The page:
Feminae: Medieval Women and Gender Index

  • Title: Pilgrim Badge of Our Lady of Undercroft, Canterbury Cathedral
  • Creator:
  • Description:

    This pilgrim badge comes from the shrine of Our Lady of Undercroft at Canterbury Cathedral, England. Canterbury Cathedral became a popular destination for pilgrims after knights of King Henry II murdered Thomas Becket, archbishop of Canterbury, on 29, December 1170. Following his death, Becket was made a saint and became one of the patron saints of London. Pilgrims came to Canterbury to pray at the shrines and purchased badges as souvenirs of their visit. Pilgrimage badges served several purposes: they were proof of the successful completion of an arduous and occasionally dangerous journey to a pilgrimage site, they provided protection for their carriers on the trip home, and they became sacred objects themselves when their owner touched them to the shrine or relic of a saint.

    On this badge, the figure of the Virgin is crowned and seated on a throne that is barely visible beneath her robes and mantle. Over her right shoulder, she holds a long scepter with a fleur-de-lys top, and in her other arm, she supports the infant Christ, who stands barefoot on her knee. In an elegant, swaying pose, the Child reaches to touch the brooch securing his mother’s mantle. The Virgin’s face is depicted in half profile as she gazes down at Christ whose head is encompassed by a cruciform nimbus. The inclination of her head to the right marks the beginning of her S-shaped body pose, and it ends at the point of her right shoe, which is turned in the opposite direction. The Virgin and Child are set against an openwork background of delicate lattice-work and are framed by an architectural canopy. Beneath the arches on the side shafts are two niches each containing the figure of a saint. In the left shaft is a crowned and bearded king holding a royal scepter, and in the right shaft is an archbishop wearing the pallium and raising his hand in blessing. Both saints adopt the same swaying S-pose as the principle figures, and the bases of the niches are angled backwards in order to increase the prominence of the Virgin.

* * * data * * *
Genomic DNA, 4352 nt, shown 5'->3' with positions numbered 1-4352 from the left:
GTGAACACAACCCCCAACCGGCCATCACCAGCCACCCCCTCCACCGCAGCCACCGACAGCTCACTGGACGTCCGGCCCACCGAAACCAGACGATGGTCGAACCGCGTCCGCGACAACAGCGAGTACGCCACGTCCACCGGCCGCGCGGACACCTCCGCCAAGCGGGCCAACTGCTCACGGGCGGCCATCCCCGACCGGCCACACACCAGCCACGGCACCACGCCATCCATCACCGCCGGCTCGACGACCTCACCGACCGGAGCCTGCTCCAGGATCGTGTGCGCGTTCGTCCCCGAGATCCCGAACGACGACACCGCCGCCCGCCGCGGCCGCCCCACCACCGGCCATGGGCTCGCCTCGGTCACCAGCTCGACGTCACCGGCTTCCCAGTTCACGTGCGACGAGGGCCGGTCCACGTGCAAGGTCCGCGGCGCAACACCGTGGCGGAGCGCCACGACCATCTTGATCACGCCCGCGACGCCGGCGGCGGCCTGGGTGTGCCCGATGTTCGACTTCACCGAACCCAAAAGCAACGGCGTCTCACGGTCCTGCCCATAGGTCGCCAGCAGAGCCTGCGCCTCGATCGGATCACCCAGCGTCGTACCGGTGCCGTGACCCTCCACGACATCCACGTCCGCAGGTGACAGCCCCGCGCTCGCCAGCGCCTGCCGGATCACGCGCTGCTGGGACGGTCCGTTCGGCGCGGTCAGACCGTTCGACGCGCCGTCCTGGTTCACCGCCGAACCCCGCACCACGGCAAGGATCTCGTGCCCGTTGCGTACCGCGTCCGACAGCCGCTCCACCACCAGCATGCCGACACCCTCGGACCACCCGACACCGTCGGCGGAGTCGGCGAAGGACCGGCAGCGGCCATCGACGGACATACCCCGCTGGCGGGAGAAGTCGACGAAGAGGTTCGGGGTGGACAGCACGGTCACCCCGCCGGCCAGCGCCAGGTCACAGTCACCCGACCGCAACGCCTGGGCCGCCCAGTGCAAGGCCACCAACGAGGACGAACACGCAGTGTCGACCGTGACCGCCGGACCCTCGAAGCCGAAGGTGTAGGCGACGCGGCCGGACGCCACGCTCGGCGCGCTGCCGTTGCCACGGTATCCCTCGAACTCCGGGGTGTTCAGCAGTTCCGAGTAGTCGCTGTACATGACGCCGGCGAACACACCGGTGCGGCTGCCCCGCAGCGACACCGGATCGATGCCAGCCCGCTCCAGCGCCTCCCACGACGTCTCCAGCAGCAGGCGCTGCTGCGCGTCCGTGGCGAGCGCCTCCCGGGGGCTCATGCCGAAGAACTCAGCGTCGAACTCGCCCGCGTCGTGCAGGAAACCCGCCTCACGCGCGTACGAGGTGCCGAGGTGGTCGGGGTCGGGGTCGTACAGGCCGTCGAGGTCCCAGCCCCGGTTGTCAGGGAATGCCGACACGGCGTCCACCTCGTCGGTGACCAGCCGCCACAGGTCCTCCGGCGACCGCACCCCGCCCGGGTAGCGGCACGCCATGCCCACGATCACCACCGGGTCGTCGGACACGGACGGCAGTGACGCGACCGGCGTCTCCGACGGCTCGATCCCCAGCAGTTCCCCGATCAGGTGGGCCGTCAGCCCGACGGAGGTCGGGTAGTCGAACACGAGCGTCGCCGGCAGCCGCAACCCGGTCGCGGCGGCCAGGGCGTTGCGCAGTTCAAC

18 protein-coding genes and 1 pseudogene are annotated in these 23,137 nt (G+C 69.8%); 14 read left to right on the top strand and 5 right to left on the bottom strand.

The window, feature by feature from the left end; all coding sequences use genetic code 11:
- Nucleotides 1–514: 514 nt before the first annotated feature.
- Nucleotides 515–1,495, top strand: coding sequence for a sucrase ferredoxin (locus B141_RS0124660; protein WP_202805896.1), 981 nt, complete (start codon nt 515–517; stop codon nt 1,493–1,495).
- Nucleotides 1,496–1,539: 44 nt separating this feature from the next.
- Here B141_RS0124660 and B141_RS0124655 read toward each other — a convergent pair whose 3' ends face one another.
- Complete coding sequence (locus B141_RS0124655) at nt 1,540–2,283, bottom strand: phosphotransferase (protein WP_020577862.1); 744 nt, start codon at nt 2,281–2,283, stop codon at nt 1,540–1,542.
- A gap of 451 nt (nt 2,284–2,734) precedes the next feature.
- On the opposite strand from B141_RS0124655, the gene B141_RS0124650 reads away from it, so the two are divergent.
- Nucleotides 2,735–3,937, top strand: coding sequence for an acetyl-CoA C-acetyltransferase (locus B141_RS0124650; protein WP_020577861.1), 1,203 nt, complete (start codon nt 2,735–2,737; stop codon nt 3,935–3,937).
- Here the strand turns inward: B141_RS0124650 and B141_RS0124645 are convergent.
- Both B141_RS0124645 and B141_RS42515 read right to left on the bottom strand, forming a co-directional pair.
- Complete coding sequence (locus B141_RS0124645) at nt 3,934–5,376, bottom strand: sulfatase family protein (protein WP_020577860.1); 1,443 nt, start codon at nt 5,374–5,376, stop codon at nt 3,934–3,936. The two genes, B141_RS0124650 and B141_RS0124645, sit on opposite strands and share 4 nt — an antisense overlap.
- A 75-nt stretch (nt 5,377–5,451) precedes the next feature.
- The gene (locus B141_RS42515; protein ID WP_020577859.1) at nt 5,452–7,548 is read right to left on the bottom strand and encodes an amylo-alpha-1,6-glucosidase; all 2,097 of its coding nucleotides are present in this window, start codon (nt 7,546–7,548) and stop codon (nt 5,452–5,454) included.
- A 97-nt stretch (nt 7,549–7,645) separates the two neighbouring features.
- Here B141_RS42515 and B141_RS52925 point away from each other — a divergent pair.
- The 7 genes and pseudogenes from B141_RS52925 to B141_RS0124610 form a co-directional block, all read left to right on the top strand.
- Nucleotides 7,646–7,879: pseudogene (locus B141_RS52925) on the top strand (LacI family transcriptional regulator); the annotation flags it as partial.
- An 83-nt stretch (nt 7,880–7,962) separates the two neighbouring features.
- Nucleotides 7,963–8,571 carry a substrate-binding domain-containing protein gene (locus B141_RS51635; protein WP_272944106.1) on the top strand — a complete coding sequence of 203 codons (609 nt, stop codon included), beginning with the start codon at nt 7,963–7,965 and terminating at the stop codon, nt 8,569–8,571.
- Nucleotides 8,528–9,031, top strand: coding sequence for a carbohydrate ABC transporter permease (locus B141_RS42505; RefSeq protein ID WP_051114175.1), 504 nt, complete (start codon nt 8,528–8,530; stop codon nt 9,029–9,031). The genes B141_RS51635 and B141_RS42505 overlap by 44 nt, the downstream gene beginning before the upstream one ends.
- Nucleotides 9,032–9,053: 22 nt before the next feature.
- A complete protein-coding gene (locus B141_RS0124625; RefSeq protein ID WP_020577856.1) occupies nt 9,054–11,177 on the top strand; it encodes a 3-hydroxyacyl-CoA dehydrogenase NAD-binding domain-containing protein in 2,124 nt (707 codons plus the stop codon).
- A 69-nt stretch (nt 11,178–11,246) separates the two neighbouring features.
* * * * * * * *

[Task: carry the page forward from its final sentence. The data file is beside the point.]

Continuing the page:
This image of the Virgin celebrates a combination of motherhood and queenship, of compassion and power, which underscores her position as an intercessor for humanity in heaven. This badge possesses stylistic and iconographic ties to some of Canterbury’s finest and largest pilgrimage badges, such as the badge of the martyrdom or a version of the standing figure of St. Thomas.

  • Source: Photo-bank of Peregrinations: Journal of Medieval Art and Architecture, Digital Resource Commons at Keyon College
  • Rights: Open access
  • Subject (See Also): Hagiography Mary, Virgin, Saint- Cult Pilgrim Badges Thomas Becket, Archbishop of Canterbury Thrones
  • Geographic Area: British Isles
  • Century: 14
  • Date: Late 14th century
  • Related Work: See other pilgrim badges on the Dutch website Kunera http://www.kunera.nl/
  • Current Location: London, Museum of London, 84.394
  • Original Location: Canterbury, England
  • Artistic Type (Category): Digital Images; Metalwork
  • Artistic Type (Material/Technique): Pilgrim badges; Pewter;
  • Donor:
  • Height/Width/Length(cm): 140 mm/71 mm/
  • Inscription:
  • Related Resources: Blick, Sarah. "King and Cleric: Richard II and the Iconography of St. Thomas Becket and St. Edward the Confessor at Our Lady of Undercroft, Canterbury Cathedral." Beyond Pilgrim Souvenirs and Secular Badges: Essays in Honour of Brian Spencer. Ed. Sarah Blick. Oxbow, 2007. Pages 182-200;
    Spencer, Brian. Pilgrim Souvenirs and Secular Badges: Medieval Finds from Excavations in London. Muesum of London. London. 1998. Pg. 129-132.;
    Bell, Adrien R. and Richard S. Dale. "The Medieval Pilgrimage Business." Enterprise & Society. Vol. 12. No. 3. September 2011. Pg. 601-627.